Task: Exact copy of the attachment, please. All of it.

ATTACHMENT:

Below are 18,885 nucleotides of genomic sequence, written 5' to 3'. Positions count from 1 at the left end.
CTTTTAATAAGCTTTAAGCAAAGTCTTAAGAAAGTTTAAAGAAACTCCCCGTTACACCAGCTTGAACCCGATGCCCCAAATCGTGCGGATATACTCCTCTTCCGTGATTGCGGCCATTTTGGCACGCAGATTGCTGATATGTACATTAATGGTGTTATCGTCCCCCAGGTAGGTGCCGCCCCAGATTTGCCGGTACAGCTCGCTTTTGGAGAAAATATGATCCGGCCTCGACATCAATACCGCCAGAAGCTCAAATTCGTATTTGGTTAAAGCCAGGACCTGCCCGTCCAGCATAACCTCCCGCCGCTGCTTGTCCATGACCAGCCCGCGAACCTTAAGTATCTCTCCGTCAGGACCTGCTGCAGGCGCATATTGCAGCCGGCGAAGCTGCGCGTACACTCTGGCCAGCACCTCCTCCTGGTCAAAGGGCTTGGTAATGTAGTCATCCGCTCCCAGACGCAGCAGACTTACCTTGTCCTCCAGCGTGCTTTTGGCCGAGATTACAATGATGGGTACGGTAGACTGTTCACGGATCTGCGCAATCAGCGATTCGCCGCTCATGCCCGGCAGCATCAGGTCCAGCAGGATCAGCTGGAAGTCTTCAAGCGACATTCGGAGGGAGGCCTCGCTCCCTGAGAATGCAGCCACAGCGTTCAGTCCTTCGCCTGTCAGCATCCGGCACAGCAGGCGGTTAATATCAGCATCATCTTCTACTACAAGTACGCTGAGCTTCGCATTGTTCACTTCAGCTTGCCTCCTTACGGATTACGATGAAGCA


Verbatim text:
Below are 18,885 nucleotides of genomic sequence, written 5' to 3'. Positions count from 1 at the left end.
CTTTTAATAAGCTTTAAGCAAAGTCTTAAGAAAGTTTAAAGAAACTCCCCGTTACACCAGCTTGAACCCGATGCCCCAAATCGTGCGGATATACTCCTCTTCCGTGATTGCGGCCATTTTGGCACGCAGATTGCTGATATGTACATTAATGGTGTTATCGTCCCCCAGGTAGGTGCCGCCCCAGATTTGCCGGTACAGCTCGCTTTTGGAGAAAATATGATCCGGCCTCGACATCAATACCGCCAGAAGCTCAAATTCGTATTTGGTTAAAGCCAGGACCTGCCCGTCCAGCATAACCTCCCGCCGCTGCTTGTCCATGACCAGCCCGCGAACCTTAAGTATCTCTCCGTCAGGACCTGCTGCAGGCGCATATTGCAGCCGGCGAAGCTGCGCGTACACTCTGGCCAGCACCTCCTCCTGGTCAAAGGGCTTGGTAATGTAGTCATCCGCTCCCAGACGCAGCAGACTTACCTTGTCCTCCAGCGTGCTTTTGGCCGAGATTACAATGATGGGTACGGTAGACTGTTCACGGATCTGCGCAATCAGCGATTCGCCGCTCATGCCCGGCAGCATCAGGTCCAGCAGGATCAGCTGGAAGTCTTCAAGCGACATTCGGAGGGAGGCCTCGCTCCCTGAGAATGCAGCCACAGCGTTCAGTCCTTCGCCTGTCAGCATCCGGCACAGCAGGCGGTTAATATCAGCATCATCTTCTACTACAAGTACGCTGAGCTTCGCATTGTTCACTTCAGCTTGCCTCCTTACGGATTACGATGAAGCA